Liked by 1 person

    1. It’s a great coincidence that I used Cairo, Illinois, Michael. I needed a city at a place where two rivers meet, and that is the city I found. Sometimes things just work out right. 😀 If you ever saw an old American television show called The A Team, as their leader said “I love it when a plan comes together.” I’m happy you enjoyed this, my friend. Huge hugs.

      Liked by 1 person

      1. The city of Cairo was already unknown to me, before. A great way how you are designing and planning your stories so exactly. Oh yes, I know the A-Team series. Great quote. 🙂 Thank you for sharing, be well and stay save.Hope you are far away from the heat wave. Michael

        Liked by 1 person

        1. Thanks Michael. It’s been hot. Yesterday the last time of afternoon that I checked, it was 102 degrees F. But this is the “high” (elevation or altitude) desert, so I can’t complain. The extremely low humidity helps. Be well, be happy, my chuckaboo!

          Like

        1. I appreciate that, Mary. Got the link and it’s cool!
          I’ve wanted to give most of my effort to the novel I started in November, rather than entertain myself doing research for this one. So thanks for the “thing” and for making my life easier. Hugs on the wing!

          Like

  3. Yikes! Action packed from start to finish. That damn black cloud! 😡😤 Mr. Needleman is now a hero! What’s the message the scarab dropped to Emeraude? And why the signal for the crew to get back to the Delta Pearl? What’s happening there? Will Onyx warn someone onboard that Emeraude and friends are in trouble?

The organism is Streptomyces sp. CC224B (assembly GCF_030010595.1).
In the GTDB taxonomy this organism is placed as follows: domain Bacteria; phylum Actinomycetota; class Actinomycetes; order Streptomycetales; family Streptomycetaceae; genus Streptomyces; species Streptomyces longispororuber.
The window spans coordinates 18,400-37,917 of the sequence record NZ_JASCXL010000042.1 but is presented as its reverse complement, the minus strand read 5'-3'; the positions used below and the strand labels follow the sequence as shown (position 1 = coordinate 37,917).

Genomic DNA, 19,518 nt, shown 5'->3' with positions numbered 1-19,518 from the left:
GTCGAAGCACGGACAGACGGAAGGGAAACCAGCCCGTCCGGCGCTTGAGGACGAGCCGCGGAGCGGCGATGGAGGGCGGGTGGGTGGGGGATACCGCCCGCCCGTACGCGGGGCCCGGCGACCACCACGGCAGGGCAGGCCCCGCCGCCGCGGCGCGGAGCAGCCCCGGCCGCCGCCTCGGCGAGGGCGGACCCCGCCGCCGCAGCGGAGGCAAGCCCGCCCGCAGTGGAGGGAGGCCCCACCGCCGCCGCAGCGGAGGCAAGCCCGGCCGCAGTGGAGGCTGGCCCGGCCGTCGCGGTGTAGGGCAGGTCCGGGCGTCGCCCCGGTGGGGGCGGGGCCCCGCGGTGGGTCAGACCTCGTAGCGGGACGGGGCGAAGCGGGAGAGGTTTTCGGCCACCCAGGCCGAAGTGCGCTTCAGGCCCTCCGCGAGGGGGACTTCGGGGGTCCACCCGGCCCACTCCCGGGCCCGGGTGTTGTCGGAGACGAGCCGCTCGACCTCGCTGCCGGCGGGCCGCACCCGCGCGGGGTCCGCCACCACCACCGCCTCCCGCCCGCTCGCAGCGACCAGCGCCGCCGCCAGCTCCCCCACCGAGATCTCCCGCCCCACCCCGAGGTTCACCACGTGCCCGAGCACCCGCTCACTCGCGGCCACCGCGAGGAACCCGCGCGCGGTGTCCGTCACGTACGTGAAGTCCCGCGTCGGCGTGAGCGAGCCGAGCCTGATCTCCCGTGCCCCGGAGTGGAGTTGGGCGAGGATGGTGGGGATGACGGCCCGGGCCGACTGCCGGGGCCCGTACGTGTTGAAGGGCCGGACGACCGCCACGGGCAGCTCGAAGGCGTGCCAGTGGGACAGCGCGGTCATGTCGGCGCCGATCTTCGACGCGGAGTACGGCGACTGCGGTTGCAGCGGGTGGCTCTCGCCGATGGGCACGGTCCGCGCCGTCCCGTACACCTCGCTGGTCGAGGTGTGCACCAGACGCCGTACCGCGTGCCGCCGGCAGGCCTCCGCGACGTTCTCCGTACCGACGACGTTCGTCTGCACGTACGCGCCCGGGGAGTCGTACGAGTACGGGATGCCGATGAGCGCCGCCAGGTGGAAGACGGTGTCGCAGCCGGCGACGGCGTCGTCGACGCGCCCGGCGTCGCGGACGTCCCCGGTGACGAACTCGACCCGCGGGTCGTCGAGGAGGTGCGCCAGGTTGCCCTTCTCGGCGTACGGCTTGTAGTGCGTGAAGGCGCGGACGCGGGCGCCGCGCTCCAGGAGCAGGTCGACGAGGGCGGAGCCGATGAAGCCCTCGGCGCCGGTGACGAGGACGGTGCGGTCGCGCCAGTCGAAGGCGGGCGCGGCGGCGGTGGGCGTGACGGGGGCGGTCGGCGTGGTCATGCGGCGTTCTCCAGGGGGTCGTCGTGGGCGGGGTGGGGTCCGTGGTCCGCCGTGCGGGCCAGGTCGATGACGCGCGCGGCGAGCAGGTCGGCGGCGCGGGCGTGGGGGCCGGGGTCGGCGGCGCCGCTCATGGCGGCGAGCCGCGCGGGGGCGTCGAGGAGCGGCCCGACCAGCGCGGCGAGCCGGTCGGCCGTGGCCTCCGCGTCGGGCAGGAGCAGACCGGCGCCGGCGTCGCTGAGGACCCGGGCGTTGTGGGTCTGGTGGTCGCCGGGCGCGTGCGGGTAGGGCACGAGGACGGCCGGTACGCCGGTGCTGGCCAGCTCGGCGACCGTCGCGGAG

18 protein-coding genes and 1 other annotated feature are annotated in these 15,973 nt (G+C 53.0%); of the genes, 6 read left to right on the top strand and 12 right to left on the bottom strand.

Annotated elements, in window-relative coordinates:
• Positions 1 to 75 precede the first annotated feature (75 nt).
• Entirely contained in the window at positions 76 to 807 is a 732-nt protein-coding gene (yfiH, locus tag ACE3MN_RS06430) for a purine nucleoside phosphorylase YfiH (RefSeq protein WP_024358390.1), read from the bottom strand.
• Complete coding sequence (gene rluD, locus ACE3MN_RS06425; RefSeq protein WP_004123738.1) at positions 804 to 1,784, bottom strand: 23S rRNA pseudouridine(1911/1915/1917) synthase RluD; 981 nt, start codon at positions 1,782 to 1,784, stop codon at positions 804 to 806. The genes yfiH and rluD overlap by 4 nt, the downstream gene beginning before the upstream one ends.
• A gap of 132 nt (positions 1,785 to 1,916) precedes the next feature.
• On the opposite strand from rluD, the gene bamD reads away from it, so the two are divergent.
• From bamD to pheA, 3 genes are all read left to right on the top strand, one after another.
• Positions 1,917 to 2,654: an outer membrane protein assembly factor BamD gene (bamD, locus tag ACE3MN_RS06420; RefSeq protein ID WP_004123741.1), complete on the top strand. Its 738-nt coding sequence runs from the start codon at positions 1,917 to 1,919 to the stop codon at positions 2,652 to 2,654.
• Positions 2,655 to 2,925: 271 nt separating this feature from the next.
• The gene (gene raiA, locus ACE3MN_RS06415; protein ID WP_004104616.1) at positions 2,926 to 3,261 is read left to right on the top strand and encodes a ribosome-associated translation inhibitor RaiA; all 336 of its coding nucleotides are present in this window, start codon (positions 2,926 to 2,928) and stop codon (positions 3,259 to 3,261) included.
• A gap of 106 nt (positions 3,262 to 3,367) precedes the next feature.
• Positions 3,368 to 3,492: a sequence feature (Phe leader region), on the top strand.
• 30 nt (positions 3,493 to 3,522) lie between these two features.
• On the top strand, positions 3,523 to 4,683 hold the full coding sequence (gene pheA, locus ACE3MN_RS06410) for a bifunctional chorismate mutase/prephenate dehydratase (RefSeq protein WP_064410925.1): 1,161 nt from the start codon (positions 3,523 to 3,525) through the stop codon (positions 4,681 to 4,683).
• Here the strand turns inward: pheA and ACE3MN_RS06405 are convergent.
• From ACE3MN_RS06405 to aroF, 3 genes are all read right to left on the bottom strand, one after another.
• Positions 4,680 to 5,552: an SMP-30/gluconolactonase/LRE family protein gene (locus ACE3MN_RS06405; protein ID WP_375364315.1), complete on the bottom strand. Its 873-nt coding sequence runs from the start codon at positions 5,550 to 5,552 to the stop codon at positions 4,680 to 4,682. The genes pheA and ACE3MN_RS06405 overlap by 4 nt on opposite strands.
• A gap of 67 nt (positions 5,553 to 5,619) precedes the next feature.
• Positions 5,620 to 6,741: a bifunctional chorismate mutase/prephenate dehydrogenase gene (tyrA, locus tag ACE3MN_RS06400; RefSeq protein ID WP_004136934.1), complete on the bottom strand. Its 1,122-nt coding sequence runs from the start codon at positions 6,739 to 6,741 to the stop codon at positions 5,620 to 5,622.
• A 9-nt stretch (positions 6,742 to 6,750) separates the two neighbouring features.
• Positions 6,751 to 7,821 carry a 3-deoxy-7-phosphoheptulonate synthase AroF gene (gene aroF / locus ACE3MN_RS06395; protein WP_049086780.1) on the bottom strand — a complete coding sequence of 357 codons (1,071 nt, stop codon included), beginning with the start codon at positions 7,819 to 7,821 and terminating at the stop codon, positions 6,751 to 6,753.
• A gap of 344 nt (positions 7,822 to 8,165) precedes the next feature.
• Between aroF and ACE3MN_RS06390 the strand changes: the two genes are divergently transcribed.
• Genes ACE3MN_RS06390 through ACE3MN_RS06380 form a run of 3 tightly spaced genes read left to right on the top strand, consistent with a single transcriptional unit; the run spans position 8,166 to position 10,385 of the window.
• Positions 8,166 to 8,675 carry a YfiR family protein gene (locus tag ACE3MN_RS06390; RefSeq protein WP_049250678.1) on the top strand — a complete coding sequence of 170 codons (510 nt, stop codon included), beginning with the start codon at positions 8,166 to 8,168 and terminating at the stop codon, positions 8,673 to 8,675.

I have no doubt Emeraude will be just fine, but she’s had a lot of injuries since the start of this trip. Someone very evil has to be behind all this. I think the captain needs to sit down with Emeraude and tell her the truth. She can’t protect herself if she doesn’t know what or who she’s protecting herself from.

    Hope your head gets to rest this weekend after writing this episode Teagan.
    🐾Ginger 🐾

    Liked by 2 people

    1. Haha. There’s never any rest for my head, Ginger. I had a boss who used to talk about my writing (fiction or work), and say “How can you quiet your mind to write?” It cracked me up for him to say that. My answer? “My mind is never quiet. It’s chaos in there.” LOL.

      Yes, more on that papyrus for sure! More about Onyx too… and several other threads. Next time we’ll see some characters we haven’t seen in a while. Thanks for reading and commenting, my chuckaboo!

      Liked by 1 person

    1. Haha! I’m delighted you were entertained, Christoph.
      Why the heck did Jet have that mask? That question bothered me when I wrote this segment. I had to give him a backstory (in my mind), but I didn’t want to slow the story down with it. So I guess that means I’ll have to take Jet with me when I go back aboard the Delta Pearl, so I can explain it. LOL. Happy weekend to you too, my chuckaboo!

      Liked by 1 person

  4. Awesome chapter, Teagan! Thrilling, scary and the emergence of Mr. Needleman as Emeraude’s savior. Who would have thought? I only hope there is a positive ending to the fall and everyone makes it back to the Delta Pearl on time.

    Happy Saturday and weekend, Teagan!

    Liked by 1 person

    1. That man looks more the way I imagine Randall’s “energy,” Dan. Although as a Star Trek fan, I’ll tell you what I didn’t mention — I would cast him with Jonathan Frakes as he was in his part as Commander William T. Riker. 😀

      Liked by 1 person